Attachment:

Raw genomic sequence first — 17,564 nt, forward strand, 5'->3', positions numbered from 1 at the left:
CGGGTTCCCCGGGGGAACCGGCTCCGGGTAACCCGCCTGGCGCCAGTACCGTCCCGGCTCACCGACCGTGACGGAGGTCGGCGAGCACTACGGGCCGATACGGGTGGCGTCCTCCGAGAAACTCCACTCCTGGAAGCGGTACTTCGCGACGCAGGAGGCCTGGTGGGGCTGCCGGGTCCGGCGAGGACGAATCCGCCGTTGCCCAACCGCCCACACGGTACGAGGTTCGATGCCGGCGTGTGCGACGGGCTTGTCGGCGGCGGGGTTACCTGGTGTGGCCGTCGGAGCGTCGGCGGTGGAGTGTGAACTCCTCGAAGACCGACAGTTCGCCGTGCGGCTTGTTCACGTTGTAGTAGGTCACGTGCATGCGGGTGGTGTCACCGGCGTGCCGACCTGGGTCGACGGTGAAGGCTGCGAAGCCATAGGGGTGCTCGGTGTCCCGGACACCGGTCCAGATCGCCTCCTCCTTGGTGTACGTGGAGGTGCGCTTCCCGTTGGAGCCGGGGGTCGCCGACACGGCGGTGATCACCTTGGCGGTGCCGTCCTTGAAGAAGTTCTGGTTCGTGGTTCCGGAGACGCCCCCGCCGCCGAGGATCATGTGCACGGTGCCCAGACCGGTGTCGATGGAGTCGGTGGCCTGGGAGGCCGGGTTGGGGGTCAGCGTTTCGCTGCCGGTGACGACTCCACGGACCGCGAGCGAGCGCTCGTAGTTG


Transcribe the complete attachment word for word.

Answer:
Raw genomic sequence first — 17,564 nt, forward strand, 5'->3', positions numbered from 1 at the left:
CGGGTTCCCCGGGGGAACCGGCTCCGGGTAACCCGCCTGGCGCCAGTACCGTCCCGGCTCACCGACCGTGACGGAGGTCGGCGAGCACTACGGGCCGATACGGGTGGCGTCCTCCGAGAAACTCCACTCCTGGAAGCGGTACTTCGCGACGCAGGAGGCCTGGTGGGGCTGCCGGGTCCGGCGAGGACGAATCCGCCGTTGCCCAACCGCCCACACGGTACGAGGTTCGATGCCGGCGTGTGCGACGGGCTTGTCGGCGGCGGGGTTACCTGGTGTGGCCGTCGGAGCGTCGGCGGTGGAGTGTGAACTCCTCGAAGACCGACAGTTCGCCGTGCGGCTTGTTCACGTTGTAGTAGGTCACGTGCATGCGGGTGGTGTCACCGGCGTGCCGACCTGGGTCGACGGTGAAGGCTGCGAAGCCATAGGGGTGCTCGGTGTCCCGGACACCGGTCCAGATCGCCTCCTCCTTGGTGTACGTGGAGGTGCGCTTCCCGTTGGAGCCGGGGGTCGCCGACACGGCGGTGATCACCTTGGCGGTGCCGTCCTTGAAGAAGTTCTGGTTCGTGGTTCCGGAGACGCCCCCGCCGCCGAGGATCATGTGCACGGTGCCCAGACCGGTGTCGATGGAGTCGGTGGCCTGGGAGGCCGGGTTGGGGGTCAGCGTTTCGCTGCCGGTGACGACTCCACGGACCGCGAGCGAGCGCTCGTAGTTG